The unique leadership of Mahatma Gandhi during the freedom struggle was instrumental to a large extent creating greater awareness about the role of voluntary or selfless service. He laid great emphasis on the role of voluntary social workers in nation building. This significant aspect of Gandhiji’s leadership has not been fully understood by many. Apart from the struggles conducted in a non-violent manner, he also had the ambition of reconstructing Indian society on spiritual foundations. Mahatma Gandhi is often described as a leader who attempted to spiritualize politics. However, a careful study of his life and work will show that he wanted to spiritualize not only politics but every walk of life. On one hand, he led the nation in agitational programmes or Satyagrahas one after the other, on the other he motivated many to simultaneously join hands in nation building programmes. This was by way of generating awareness in the nation that we have to be self-reliant in rebuilding the nation. He also appealed to the youth in the country to take to the life of voluntary service; and dedicate themselves in nationbuilding programmes. He wanted a large band of voluntary social activists to take up different activities related to removal of poverty, social inequality, disease and ignorance.

Mahatma Gandhi had prepared a blueprint of a plan of national reconstruction. He named it as ‘constructive programme’. There were 18 items in this programme such as removal of untouchability, welfare of tribal communities, promoting production through Khadi and Village industries, prohibition of alcohol, spread of Hindi and several others. He firmly believed and explained that by implementing all the items of ‘constructive work programme’, it will be possible to evolve a new India. He therefore appealed to the youth to come forward and work as full time voluntary servants of the people.

Responding to Gandhiji’s appeal, many idealist youths came forward and took up one or more items of ‘constructive work programme’. Many voluntary organizations came into being in different parts of the country mainly engaged in production of khadi and village industries. It played an important role in development of rural population. Through these progarmmes, Gandhiji explained that rendering service merely in relief related activities was not adequate. For the first time, he educated the people that social service should primarily aim at socio-economic development and in promoting higher values of life. It will be seen that it was mainly due to Gandhiji’s leadership and teachings that voluntarism and voluntary social service took roots in our country and is now recognized as a vital instrument of generating moral climate and of promoting overall well-being of the community.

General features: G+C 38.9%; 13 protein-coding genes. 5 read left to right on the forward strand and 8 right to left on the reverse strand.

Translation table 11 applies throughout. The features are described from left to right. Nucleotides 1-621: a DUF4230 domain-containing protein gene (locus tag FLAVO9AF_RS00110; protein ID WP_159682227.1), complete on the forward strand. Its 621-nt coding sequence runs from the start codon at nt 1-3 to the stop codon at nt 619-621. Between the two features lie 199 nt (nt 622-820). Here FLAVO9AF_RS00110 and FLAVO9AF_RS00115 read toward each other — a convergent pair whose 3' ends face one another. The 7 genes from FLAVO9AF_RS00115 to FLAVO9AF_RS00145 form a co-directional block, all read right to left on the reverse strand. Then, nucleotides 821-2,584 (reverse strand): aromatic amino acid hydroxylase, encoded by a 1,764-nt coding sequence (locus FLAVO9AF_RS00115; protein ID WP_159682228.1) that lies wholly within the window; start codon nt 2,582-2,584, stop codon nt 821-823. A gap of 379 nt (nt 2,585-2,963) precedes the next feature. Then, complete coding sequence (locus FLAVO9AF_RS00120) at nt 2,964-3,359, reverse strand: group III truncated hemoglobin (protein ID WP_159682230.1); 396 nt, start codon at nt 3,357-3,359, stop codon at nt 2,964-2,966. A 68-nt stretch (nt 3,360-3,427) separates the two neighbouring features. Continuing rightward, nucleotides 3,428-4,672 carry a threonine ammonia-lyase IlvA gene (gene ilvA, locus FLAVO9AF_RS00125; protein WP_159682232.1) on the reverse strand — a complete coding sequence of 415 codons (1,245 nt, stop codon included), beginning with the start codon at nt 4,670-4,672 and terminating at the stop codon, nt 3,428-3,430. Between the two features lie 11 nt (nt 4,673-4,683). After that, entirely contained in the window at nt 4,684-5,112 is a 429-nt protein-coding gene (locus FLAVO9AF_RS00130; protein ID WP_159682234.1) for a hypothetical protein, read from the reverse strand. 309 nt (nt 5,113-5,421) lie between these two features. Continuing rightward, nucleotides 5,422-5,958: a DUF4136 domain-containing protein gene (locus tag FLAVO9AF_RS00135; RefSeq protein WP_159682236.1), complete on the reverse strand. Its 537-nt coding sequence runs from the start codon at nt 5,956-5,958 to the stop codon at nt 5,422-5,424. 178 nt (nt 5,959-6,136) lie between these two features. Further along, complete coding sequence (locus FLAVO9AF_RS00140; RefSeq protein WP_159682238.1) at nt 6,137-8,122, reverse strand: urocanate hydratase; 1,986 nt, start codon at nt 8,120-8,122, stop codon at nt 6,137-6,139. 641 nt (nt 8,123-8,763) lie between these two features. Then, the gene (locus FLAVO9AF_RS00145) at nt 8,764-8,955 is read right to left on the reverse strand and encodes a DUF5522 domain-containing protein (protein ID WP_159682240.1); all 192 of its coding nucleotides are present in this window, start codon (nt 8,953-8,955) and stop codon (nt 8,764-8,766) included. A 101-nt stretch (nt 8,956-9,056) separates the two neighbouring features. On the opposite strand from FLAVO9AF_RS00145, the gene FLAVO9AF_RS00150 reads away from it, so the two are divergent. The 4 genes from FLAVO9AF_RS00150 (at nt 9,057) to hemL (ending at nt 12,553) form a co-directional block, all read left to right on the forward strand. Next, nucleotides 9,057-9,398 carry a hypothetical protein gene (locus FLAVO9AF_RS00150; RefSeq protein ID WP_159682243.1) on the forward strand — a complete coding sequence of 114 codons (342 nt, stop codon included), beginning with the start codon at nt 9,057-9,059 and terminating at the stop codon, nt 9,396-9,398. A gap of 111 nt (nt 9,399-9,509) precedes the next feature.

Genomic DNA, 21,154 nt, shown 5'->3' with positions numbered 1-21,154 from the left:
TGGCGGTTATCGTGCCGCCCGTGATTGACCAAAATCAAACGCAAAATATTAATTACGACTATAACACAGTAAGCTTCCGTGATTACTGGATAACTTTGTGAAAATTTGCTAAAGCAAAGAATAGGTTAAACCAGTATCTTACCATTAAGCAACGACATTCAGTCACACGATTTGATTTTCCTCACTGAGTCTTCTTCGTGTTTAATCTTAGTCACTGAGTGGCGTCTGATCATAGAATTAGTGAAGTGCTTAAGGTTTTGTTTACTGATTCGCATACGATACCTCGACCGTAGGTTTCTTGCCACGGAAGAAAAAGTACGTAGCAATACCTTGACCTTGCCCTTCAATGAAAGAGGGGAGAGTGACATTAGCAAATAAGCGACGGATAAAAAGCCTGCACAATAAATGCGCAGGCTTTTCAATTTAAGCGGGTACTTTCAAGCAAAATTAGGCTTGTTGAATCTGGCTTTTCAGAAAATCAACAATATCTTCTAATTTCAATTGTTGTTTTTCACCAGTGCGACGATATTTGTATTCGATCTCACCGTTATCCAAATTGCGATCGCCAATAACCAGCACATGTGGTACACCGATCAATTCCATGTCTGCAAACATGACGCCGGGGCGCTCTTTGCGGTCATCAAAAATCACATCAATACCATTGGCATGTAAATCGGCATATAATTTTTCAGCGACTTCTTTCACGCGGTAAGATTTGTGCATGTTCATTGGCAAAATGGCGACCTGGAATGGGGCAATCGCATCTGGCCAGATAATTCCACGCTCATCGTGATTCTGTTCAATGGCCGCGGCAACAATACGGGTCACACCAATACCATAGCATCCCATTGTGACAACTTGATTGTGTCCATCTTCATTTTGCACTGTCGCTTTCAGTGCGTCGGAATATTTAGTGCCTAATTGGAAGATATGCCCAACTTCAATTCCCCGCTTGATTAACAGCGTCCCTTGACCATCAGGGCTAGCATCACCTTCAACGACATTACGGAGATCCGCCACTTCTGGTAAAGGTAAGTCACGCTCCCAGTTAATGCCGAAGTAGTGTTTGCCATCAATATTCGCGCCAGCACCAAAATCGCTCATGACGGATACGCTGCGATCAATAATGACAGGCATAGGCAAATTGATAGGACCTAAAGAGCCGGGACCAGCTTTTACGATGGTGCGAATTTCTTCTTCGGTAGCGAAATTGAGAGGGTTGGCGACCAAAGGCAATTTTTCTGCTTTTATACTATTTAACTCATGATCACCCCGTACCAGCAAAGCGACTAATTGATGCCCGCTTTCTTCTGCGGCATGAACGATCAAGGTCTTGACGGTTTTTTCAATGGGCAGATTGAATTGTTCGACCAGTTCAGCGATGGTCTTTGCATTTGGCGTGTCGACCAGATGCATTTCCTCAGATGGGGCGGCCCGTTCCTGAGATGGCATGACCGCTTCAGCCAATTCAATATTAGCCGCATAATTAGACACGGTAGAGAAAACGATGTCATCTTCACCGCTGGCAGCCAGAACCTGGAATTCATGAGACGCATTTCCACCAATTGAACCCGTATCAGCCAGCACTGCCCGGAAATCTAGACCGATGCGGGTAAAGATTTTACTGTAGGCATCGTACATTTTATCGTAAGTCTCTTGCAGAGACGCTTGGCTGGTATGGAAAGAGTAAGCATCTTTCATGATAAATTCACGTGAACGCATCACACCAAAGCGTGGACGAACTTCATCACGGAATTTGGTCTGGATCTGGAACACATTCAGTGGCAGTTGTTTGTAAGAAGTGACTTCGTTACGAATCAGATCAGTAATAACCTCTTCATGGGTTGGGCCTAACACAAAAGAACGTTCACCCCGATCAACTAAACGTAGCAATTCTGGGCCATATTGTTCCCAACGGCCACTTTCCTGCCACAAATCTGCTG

It is generally believed that there are four pillars of democracy– Parliament, Executive, Free Judiciary and Free Press. But experience has shown that voluntarism and voluntary action is the fifth pillar of democracy! If we have a network of voluntary organizations conducted by dedicated selfless individuals, they could be not only the centres of socio-economic service but they can function as educators and conscience-keepers. Such workers according to Gandhian norms have to refrain from pursuit of wealth as well as power. Such devoted, selfless individuals and their functioning can act as effective moral constraint and wield healthy influence on the state power. The task of conscience-keeping is also expected to be performed by a free and unbiased press, but it is now realized that that is not enough. The band of selfless workers ought to emerge as moral influence and conscience keepers. That alone can maintain the health of the state and democracy.

There is one more aspect which needs to be understood. In a more conscientious and healthy society, the power of the state should be reduced to a minimum. The state should evolve itself more as a facilitator and coordinator. In the ideal state of Gandhian vision, decentralization of power by promoting self-reliant, self-governing village units is essential to build non-exploitative, peaceful and progressive society. Once the importance of this goal is realized, the role of voluntary organizations will be better understood and gain more importance. Voluntary organizations and their workers ought to promote self-reliance in all walks of life, decrease dependence on the state and continuously promote higher values of life.

To conclude, let me repeat that the existence and functioning of voluntary organizations conducted by selfless, enlightened individuals are most essential for the well-being and enlightened existence of a society and of democracy.


Dialogue (A quarterly journal of Astha Bharati)

Astha Bharati